A Covid-19 surge in the US led to 140,000 jobs disappearing from the economy in December – but the surprise hit to employment could increase pressure on the incoming Democrat leadership to increase stimulus.
The US economy lost jobs for the first time since the early days of the Covid-19 pandemic, as a resurgence in infections knocked back any sort of economic recovery over the summer and autumn.
The unemployment rate stood at 6.7% in December.
Nonfarm payrolls, the leading US jobs indicator in the US, fell by 140,000 jobs last month, the Labor Department said.
It marks the first job decline since April.
Ulas Akincilar, head of rading at trading platform Infinox said the bad news could prompt a larger stimulus package from the US government, which may explain why Wall Street is up this today.
“Such a colossal miss on the headline jobs number would ordinarily send the markets into a flat spin.
“But though the news was bad, it was just bad enough to be taken as good by equity markets.
“The reason is the growing assumption that America’s flagging jobs market will serve as a canary in the coalmine – and prod Congress into rushing through a big fiscal stimulus.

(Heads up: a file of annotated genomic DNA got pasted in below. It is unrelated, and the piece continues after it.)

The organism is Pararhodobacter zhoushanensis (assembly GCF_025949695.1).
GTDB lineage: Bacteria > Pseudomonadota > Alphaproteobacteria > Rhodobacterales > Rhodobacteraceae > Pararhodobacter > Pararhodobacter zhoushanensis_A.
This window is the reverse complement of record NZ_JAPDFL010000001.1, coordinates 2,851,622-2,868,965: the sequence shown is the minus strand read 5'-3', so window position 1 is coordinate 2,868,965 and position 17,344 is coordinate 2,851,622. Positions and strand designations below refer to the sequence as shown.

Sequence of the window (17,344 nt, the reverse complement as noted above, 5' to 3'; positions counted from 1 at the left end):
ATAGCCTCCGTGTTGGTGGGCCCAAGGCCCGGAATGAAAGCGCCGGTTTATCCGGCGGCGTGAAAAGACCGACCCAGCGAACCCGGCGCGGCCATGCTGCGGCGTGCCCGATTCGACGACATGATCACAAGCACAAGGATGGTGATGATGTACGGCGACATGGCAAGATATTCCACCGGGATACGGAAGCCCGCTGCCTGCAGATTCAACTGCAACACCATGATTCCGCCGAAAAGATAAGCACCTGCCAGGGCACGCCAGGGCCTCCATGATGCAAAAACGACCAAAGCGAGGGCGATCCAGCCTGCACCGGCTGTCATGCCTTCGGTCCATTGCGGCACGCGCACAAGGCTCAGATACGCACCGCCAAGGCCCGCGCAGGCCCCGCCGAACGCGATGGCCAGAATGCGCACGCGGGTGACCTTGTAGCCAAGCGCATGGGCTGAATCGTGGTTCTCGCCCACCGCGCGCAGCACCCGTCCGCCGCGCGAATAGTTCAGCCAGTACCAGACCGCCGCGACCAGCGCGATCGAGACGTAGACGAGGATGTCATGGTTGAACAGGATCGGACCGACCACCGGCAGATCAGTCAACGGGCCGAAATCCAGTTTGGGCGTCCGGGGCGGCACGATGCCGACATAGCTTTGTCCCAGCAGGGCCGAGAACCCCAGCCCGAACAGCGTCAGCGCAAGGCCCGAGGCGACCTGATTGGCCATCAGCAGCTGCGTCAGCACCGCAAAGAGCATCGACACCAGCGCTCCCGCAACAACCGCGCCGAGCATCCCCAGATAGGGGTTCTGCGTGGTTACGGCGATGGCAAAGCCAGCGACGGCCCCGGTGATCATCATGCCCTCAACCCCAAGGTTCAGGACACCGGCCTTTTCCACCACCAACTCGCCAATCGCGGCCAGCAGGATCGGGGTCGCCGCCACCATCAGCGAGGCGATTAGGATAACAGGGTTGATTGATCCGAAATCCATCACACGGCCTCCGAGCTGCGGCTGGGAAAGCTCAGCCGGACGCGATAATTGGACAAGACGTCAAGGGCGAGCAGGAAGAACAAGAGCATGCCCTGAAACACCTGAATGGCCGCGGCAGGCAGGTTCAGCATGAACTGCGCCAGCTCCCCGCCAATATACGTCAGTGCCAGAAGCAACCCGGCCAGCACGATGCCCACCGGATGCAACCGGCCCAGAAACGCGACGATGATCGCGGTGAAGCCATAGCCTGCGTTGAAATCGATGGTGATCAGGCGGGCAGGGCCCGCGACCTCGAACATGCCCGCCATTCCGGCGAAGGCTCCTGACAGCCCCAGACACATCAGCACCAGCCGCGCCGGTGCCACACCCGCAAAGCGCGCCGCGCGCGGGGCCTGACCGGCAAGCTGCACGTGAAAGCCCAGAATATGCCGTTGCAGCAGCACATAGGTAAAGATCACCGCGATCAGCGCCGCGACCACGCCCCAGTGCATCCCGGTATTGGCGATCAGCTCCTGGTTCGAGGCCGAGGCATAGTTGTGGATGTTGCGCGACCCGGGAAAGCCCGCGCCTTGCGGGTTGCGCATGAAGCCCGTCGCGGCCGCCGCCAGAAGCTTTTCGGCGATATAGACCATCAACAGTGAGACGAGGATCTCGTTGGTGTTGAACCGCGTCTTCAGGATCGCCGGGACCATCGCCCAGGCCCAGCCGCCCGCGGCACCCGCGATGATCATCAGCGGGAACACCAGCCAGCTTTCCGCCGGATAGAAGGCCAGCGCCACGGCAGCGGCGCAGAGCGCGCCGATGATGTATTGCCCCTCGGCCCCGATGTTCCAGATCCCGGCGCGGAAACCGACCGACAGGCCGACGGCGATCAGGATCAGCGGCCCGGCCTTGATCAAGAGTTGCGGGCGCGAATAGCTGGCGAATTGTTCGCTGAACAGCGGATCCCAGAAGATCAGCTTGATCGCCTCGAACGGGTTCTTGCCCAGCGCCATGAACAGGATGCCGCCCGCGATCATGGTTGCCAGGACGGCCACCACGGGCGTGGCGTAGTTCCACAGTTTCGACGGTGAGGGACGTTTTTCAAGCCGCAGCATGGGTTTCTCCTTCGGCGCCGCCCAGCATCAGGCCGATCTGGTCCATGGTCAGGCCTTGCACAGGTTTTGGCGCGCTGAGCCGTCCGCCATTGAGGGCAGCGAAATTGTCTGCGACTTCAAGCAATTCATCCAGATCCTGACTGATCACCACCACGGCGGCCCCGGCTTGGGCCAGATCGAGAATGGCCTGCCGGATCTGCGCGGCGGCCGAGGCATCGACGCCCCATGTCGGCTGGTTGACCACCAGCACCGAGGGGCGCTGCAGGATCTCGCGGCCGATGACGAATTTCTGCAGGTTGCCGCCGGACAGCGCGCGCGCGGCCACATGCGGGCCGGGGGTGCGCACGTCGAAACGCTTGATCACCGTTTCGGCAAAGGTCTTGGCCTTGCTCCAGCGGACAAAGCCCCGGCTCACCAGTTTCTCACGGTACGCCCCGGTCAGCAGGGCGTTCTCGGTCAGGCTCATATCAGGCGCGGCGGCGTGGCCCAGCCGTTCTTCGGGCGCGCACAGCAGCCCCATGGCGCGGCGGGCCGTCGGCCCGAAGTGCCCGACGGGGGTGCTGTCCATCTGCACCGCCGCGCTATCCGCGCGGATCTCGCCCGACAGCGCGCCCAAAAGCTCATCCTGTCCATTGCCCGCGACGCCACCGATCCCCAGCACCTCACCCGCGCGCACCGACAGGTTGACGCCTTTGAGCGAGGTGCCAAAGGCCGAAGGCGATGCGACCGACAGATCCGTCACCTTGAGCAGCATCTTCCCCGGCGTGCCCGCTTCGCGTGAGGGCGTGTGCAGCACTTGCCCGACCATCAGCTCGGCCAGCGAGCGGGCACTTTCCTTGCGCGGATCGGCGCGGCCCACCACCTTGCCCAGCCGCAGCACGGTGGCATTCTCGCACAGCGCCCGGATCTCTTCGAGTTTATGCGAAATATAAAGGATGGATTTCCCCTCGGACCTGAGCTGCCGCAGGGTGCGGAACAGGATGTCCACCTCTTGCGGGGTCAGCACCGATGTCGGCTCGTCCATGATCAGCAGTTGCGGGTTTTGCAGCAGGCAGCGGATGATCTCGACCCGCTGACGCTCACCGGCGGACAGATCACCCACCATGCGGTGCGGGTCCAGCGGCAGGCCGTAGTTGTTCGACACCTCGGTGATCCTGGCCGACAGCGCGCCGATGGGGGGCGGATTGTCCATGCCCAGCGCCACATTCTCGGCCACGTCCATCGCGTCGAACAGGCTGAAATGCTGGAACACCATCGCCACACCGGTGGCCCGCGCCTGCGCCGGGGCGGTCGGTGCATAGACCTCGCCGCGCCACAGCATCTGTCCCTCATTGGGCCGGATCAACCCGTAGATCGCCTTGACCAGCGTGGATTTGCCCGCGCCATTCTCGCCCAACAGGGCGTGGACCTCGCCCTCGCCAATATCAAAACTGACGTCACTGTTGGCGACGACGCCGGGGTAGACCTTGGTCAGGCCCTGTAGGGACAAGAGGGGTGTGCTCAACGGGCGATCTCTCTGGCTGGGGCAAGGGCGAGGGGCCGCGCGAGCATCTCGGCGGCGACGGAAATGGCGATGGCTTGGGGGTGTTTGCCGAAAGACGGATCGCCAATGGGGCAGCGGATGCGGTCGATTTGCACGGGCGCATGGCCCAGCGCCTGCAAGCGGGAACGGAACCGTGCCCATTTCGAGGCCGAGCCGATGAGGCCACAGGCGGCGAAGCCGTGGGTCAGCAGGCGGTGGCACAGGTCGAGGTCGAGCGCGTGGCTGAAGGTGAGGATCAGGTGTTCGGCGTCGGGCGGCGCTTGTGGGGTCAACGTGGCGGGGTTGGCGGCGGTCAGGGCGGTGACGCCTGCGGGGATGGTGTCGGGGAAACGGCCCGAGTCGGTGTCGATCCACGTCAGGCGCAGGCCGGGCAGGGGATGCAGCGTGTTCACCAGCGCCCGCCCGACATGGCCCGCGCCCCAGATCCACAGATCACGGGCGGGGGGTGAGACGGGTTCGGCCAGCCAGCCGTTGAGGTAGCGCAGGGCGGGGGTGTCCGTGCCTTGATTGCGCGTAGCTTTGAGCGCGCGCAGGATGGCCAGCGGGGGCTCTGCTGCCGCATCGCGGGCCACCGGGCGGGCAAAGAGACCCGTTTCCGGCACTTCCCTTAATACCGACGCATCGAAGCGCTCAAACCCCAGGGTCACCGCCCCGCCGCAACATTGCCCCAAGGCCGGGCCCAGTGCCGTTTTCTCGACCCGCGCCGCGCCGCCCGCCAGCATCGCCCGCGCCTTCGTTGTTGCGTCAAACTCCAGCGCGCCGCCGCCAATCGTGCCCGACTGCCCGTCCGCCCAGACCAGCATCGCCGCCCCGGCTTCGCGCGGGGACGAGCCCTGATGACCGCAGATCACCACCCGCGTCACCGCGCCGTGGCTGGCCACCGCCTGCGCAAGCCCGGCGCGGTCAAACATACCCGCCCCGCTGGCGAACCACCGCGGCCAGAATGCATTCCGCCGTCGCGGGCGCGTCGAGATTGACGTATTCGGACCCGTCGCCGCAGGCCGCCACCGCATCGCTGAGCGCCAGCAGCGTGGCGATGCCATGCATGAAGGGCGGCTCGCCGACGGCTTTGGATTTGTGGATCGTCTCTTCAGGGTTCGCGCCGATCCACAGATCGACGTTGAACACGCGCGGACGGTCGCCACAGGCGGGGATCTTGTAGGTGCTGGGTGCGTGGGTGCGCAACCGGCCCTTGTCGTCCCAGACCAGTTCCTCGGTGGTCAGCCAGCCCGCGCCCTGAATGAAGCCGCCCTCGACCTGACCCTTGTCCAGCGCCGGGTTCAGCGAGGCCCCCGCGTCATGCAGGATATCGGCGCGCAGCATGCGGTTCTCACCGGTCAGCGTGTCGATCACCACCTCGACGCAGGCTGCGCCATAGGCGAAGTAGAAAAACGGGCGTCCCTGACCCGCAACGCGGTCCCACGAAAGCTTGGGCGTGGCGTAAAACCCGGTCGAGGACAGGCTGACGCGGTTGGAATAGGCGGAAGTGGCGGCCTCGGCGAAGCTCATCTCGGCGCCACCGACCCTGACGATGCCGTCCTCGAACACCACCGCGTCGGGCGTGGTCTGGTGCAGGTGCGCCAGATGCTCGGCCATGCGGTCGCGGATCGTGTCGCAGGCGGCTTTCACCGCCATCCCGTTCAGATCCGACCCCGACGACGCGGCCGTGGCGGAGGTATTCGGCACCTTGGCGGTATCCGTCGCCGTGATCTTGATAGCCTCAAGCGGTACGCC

However, data for November was revised up to show 336,000 jobs added instead of 245,000 as previously reported.
The economy has recovered just over half of the 22.2 million jobs lost in March and April.
Richard Flynn, UK Managing Director at Charles Schwab, said potential lockdowns in US states remain a key risk for the jobs market.
“Encouraging news about Covid-19 vaccines has boosted hope for stronger economic growth, kicking off a rotation in stocks and equity sectors as investors look to a brighter future.
“However, the US economic recovery has narrowed and will likely continue to struggle, as we’re not yet out of the coronavirus tunnel.”
Neil Birrell, chief investment officer at Premier Miton Investors laid out the challenges for President-elect Joe Biden who will be sworn in to the White House in less than two weeks.
“The number of long term unemployed is also staying stubbornly high.
“There will be significantly increased pressure on the Biden administration to step up to plate with a big Covid relief package, with estimates already hitting 1 trillion dollars; that may well not be enough to keep markets happy.”